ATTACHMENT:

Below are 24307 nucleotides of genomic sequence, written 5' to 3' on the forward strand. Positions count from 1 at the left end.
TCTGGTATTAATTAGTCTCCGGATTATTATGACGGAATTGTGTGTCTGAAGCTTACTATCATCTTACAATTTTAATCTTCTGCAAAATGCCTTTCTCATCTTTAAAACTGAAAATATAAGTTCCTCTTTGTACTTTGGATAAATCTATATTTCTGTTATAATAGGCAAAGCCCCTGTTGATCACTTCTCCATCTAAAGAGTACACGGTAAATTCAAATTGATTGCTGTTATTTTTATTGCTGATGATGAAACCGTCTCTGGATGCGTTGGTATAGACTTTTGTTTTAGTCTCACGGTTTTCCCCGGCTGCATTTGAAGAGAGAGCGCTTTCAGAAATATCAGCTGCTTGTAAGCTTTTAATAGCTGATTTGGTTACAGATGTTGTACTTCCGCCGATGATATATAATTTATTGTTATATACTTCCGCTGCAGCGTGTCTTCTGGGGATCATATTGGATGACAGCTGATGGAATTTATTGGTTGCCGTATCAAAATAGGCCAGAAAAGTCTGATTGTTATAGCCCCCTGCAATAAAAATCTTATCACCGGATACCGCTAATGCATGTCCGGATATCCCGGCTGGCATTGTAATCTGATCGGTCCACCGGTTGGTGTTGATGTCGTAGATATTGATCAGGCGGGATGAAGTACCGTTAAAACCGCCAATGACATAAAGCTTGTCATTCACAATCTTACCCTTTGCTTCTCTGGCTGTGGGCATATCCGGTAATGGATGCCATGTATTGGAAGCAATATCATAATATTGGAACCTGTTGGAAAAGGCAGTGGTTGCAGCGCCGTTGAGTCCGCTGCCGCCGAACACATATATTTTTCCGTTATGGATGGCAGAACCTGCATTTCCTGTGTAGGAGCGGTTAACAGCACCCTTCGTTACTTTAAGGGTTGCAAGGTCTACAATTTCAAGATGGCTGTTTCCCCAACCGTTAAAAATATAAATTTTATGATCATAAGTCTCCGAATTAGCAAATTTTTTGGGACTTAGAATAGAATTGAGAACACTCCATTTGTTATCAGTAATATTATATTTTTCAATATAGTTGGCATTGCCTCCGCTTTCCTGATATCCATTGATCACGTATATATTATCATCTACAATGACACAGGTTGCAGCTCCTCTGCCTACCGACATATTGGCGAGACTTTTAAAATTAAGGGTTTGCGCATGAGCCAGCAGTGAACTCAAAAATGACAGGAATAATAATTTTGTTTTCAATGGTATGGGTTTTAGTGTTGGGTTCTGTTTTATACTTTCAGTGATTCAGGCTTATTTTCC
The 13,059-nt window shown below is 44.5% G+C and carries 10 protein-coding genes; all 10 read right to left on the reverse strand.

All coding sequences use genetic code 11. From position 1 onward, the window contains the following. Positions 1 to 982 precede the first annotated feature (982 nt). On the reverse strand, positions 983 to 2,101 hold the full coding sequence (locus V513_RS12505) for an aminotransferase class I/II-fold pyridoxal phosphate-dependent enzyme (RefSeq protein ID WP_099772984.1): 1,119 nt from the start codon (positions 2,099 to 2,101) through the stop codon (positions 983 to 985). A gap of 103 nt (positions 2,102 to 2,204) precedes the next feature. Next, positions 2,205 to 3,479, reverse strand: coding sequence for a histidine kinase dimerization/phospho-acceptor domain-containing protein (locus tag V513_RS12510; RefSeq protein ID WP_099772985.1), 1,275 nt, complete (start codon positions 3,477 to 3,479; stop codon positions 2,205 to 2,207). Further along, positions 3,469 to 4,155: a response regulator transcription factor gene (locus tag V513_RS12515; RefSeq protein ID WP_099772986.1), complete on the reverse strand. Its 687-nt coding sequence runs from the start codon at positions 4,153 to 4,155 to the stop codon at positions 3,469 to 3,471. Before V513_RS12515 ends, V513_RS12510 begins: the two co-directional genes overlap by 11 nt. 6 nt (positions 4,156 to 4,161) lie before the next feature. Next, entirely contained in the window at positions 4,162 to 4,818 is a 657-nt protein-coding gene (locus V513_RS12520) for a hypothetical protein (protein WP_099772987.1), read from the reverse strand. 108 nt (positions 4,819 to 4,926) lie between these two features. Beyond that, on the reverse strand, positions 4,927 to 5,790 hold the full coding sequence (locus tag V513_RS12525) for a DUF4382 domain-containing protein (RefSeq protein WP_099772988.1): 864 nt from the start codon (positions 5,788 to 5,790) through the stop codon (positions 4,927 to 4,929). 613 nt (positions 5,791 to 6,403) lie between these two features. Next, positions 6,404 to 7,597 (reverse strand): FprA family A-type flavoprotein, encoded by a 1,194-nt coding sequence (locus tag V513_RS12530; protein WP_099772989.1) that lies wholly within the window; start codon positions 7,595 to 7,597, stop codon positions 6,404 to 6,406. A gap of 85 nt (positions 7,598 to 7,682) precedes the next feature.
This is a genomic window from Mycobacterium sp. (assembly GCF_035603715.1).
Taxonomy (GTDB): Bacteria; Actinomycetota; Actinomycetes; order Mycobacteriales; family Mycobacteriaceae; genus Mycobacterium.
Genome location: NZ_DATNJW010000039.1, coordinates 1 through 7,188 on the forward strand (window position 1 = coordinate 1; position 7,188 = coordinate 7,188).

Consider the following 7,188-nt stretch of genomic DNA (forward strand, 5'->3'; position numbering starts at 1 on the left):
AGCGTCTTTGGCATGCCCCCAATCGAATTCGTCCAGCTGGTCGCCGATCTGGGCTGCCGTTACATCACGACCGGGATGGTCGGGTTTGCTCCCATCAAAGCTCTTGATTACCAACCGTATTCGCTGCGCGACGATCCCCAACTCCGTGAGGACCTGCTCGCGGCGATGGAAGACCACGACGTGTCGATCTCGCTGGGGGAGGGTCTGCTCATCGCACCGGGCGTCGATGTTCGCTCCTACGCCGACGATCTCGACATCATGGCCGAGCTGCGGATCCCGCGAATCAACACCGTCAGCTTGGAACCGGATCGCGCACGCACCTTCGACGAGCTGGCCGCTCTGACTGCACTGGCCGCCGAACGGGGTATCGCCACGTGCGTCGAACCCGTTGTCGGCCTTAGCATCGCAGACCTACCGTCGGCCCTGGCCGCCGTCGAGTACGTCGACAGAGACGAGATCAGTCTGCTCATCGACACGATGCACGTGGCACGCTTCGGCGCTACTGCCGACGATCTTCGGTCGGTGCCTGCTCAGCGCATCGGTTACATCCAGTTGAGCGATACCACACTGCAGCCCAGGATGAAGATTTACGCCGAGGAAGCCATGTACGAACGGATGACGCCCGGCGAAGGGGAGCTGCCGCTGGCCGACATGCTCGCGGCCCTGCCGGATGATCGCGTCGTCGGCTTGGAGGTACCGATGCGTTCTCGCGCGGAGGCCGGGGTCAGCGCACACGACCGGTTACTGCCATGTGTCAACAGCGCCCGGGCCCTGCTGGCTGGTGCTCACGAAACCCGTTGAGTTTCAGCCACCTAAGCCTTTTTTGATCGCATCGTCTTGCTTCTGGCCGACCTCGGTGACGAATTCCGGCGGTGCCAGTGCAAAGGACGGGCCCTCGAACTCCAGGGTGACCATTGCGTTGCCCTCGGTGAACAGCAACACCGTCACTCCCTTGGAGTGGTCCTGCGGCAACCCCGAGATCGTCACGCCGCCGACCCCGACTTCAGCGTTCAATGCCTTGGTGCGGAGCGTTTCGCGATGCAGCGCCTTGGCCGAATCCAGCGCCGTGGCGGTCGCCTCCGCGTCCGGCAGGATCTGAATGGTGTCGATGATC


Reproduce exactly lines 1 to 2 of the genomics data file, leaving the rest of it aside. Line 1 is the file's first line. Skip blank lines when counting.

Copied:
Below are 24307 nucleotides of genomic sequence, written 5' to 3' on the forward strand. Positions count from 1 at the left end.
TCTGGTATTAATTAGTCTCCGGATTATTATGACGGAATTGTGTGTCTGAAGCTTACTATCATCTTACAATTTTAATCTTCTGCAAAATGCCTTTCTCATCTTTAAAACTGAAAATATAAGTTCCTCTTTGTACTTTGGATAAATCTATATTTCTGTTATAATAGGCAAAGCCCCTGTTGATCACTTCTCCATCTAAAGAGTACACGGTAAATTCAAATTGATTGCTGTTATTTTTATTGCTGATGATGAAACCGTCTCTGGATGCGTTGGTATAGACTTTTGTTTTAGTCTCACGGTTTTCCCCGGCTGCATTTGAAGAGAGAGCGCTTTCAGAAATATCAGCTGCTTGTAAGCTTTTAATAGCTGATTTGGTTACAGATGTTGTACTTCCGCCGATGATATATAATTTATTGTTATATACTTCCGCTGCAGCGTGTCTTCTGGGGATCATATTGGATGACAGCTGATGGAATTTATTGGTTGCCGTATCAAAATAGGCCAGAAAAGTCTGATTGTTATAGCCCCCTGCAATAAAAATCTTATCACCGGATACCGCTAATGCATGTCCGGATATCCCGGCTGGCATTGTAATCTGATCGGTCCACCGGTTGGTGTTGATGTCGTAGATATTGATCAGGCGGGATGAAGTACCGTTAAAACCGCCAATGACATAAAGCTTGTCATTCACAATCTTACCCTTTGCTTCTCTGGCTGTGGGCATATCCGGTAATGGATGCCATGTATTGGAAGCAATATCATAATATTGGAACCTGTTGGAAAAGGCAGTGGTTGCAGCGCCGTTGAGTCCGCTGCCGCCGAACACATATATTTTTCCGTTATGGATGGCAGAACCTGCATTTCCTGTGTAGGAGCGGTTAACAGCACCCTTCGTTACTTTAAGGGTTGCAAGGTCTACAATTTCAAGATGGCTGTTTCCCCAACCGTTAAAAATATAAATTTTATGATCATAAGTCTCCGAATTAGCAAATTTTTTGGGACTTAGAATAGAATTGAGAACACTCCATTTGTTATCAGTAATATTATATTTTTCAATATAGTTGGCATTGCCTCCGCTTTCCTGATATCCATTGATCACGTATATATTATCATCTACAATGACACAGGTTGCAGCTCCTCTGCCTACCGACATATTGGCGAGACTTTTAAAATTAAGGGTTTGCGCATGAGCCAGCAGTGAACTCAAAAATGACAGGAATAATAATTTTGTTTTCAATGGTATGGGTTTTAGTGTTGGGTTCTGTTTTATACTTTCAGTGATTCAGGCTTATTTTCC